Key points
  • Five segments of super fund members have been identified from the Qantas Super CSBA Retirement Confidence Index (RCI) data collected over the last two years: Confident Empty Nesters, Middle Class Families, Aspiring Up-and-Coming, Working Class and Survivors
  • Each segment has vastly differing levels overall of both confidence in a comfortable retirement and interaction with their superannuation
  • The RCI shows 7.4 million Australians with lower personal wealth – the Working Class and Survivors – have low confidence in a comfortable retirement, rating their confidence as less than three out of 10
  • Australians of lower personal wealth were also less engaged with their superannuation, with just 52 per cent of Working Class and 42 per cent of Survivors interacting with their superannuation more than once a year
  • By comparison, almost 80 per cent of wealthier Australians interacted with their super twice or more a year, including 69 per cent of Confident Empty Nesters and 81 per cent of Middle Class Families
  • Middle Class Families and Confident Empty Nesters combined rated their retirement confidence at over seven out of 10, significantly higher than their less wealthy counterparts
  • The RCI research shows that at the baseline, super funds need to provide more regular updates to positively engage with their members

New research conducted by CSBA for Qantas Super shows Australians of lower personal wealth have low confidence in having enough money for a comfortable retirement, with many seeking more information and regular updates about their super.

The RCI released today shows that the Working Class segment (including many middle-aged with low-medium income) rated their retirement confidence just 2.8 out of 10. Survivors (including many young single parents with low income) were even less confident, with an RCI rating of just 1.4 out of 10 .

Australians with such low confidence in their retirement were also less engaged and had lower trust levels in their super fund to act in their best interest. Less than half (48 per cent) interacted with their superannuation more than once a year, compared to almost 80 per cent of wealthier Australians.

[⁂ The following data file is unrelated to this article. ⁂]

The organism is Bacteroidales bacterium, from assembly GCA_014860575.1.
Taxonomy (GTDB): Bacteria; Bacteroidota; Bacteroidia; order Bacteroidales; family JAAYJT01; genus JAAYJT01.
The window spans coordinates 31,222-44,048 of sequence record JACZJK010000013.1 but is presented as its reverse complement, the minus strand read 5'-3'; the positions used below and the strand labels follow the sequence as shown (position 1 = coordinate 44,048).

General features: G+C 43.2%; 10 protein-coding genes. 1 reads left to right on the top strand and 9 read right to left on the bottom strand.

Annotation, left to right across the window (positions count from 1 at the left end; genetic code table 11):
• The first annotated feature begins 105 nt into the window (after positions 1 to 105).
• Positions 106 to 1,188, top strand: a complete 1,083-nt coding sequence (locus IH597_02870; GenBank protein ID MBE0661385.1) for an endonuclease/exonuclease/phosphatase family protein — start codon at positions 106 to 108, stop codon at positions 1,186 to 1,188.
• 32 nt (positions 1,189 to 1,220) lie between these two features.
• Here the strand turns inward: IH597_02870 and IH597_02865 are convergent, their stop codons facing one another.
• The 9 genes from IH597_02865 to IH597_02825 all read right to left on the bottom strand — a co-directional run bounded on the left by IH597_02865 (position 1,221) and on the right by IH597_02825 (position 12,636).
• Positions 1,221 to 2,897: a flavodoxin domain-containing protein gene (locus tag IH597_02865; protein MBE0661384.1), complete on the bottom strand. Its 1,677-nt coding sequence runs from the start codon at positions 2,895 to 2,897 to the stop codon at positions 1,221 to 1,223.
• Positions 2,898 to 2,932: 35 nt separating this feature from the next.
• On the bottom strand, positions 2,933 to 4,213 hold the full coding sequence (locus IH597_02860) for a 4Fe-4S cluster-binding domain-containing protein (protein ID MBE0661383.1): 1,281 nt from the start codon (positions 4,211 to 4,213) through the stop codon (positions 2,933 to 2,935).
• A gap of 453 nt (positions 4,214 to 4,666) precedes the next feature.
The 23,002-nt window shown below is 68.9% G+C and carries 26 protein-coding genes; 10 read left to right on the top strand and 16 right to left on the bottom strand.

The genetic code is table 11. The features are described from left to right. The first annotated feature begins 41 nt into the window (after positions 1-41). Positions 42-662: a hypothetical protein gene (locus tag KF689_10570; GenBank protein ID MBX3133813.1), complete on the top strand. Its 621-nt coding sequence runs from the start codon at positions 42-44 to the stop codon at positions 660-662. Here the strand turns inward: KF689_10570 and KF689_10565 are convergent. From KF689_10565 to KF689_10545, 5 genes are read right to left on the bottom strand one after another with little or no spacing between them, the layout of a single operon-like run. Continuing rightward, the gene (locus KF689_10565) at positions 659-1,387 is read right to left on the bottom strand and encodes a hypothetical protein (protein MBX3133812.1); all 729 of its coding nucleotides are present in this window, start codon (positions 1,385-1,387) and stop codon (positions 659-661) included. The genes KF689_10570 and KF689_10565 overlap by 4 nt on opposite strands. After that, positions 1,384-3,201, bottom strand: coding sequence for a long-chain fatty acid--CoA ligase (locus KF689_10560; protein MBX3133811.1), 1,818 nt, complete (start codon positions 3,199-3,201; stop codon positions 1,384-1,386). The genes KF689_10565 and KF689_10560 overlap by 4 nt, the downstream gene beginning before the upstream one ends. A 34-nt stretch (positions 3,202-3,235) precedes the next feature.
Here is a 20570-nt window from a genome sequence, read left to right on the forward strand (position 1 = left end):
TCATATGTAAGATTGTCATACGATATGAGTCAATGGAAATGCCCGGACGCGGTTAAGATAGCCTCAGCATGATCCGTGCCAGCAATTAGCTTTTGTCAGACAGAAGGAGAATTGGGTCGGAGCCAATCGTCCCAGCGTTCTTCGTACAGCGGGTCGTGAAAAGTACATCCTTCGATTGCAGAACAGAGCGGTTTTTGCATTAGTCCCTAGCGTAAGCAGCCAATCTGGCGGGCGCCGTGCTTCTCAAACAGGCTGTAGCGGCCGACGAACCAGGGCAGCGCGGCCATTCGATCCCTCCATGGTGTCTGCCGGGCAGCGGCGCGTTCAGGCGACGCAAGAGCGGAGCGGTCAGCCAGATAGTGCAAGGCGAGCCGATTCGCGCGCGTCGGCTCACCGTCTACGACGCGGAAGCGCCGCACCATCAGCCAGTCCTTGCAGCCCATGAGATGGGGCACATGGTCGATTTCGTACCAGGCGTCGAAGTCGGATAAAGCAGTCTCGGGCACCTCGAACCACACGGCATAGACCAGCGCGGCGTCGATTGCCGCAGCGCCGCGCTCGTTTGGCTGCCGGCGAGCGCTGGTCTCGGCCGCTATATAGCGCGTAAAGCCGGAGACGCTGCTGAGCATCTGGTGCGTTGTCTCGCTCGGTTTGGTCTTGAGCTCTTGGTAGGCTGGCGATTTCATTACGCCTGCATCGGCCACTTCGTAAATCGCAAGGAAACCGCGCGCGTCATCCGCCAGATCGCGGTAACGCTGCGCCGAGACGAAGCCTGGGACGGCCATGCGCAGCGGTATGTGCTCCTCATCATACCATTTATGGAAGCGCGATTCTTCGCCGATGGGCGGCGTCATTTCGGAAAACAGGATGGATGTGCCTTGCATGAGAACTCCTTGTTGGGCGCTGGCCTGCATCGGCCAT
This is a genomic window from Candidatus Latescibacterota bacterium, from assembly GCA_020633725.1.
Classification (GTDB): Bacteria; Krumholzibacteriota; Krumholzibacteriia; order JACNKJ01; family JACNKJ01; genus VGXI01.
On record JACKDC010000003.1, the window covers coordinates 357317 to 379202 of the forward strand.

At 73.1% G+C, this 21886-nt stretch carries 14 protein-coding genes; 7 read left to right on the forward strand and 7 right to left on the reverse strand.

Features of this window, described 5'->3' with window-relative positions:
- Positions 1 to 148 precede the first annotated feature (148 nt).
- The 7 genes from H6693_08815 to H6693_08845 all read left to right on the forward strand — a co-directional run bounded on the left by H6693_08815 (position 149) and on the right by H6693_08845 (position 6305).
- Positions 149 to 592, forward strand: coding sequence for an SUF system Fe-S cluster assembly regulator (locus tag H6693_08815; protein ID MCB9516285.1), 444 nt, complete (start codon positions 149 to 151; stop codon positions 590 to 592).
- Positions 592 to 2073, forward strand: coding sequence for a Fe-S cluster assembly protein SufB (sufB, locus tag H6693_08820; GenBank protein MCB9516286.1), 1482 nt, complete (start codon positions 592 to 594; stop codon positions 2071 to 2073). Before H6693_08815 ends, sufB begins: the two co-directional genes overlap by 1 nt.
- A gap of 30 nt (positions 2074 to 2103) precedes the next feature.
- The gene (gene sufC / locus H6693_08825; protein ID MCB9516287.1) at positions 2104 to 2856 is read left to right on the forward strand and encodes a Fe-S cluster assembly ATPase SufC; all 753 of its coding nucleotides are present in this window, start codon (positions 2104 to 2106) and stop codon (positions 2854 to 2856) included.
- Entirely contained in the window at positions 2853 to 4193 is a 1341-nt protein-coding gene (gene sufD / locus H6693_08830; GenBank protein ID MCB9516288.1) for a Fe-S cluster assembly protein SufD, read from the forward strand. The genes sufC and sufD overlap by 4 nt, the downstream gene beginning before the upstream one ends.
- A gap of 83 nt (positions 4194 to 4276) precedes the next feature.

Together, these two segments represent an estimated 7.4 million adult Australians.

“All of us in the superannuation industry should be really concerned that millions of Aussies have such little confidence that they will have enough money to have a comfortable retirement,” said Qantas Super CEO Michael Clancy.

“The RCI research shows that Australians with lower personal wealth often aren’t engaged with their funds. Super funds must act to improve their interaction with all of their members, especially the Working Class and Survivors, as the COVID-19 crisis brings so much uncertainty about the future.”

SegmentRetirement Confidence Average^"I trust my super fund to act in my best interest"*
Confident Empty Nesters7.569%
Middle Class Families6.874%
Aspiring Up-and-Coming6.062%
Working Class2.858%
Survivors1.436%
All5.160%

^Results are based on the past seven survey waves (n=7,111)
*Percentage who strongly agree or agree. Results are based on the August 2019 wave (n=1,018)

Members seek clearer information – and more of it

One in three (33 per cent) members in the Working Class and just over one in five (22 per cent) Survivors said more updates and information from their fund would encourage more active interaction.

Around a quarter (26 per cent) of the Working Class also sought personalised service that met their individual needs and life stage, whereas 25 per cent of the younger Survivors segment said making super easier to understand would motivate more interaction.

“Easier access to superannuation advisers to answer basic questions, and who can provide affordable financial advice, for example, would be of tremendous value to working class families who want more tailored service,” said Mr Clancy. “We’ve found such personalised guidance has been extremely popular with our own members.”

“For young adults in particular – both the Aspiring Up-and-Coming (younger, well-educated and more confident about the future) and Survivors – funds can make superannuation easier to understand, for example with easy to digest and relevant content.”

COVID-19 impacts all Australians

Even Middle Class Families and Confident Empty Nesters face an uncertain future. Their retirement confidence is highly correlated to external factors that affect their investments, such as a strong share market and a healthy economy and super balance – all of which have been shaken by the COVID-19 crisis.

“Many with higher personal wealth have invested in shares and property markets that could be volatile for some time,” said Mr Clancy.

“The research shows Australians of all wealth levels would interact with their super funds more if they received more information and regular updates. Engagement, advice and education are now more important than ever.

“Many funds have investments that are well diversified and high quality, with excellent liquidity that can withstand the ongoing market uncertainty. Those are positive and important facts that super funds should not hesitate to tell their members.”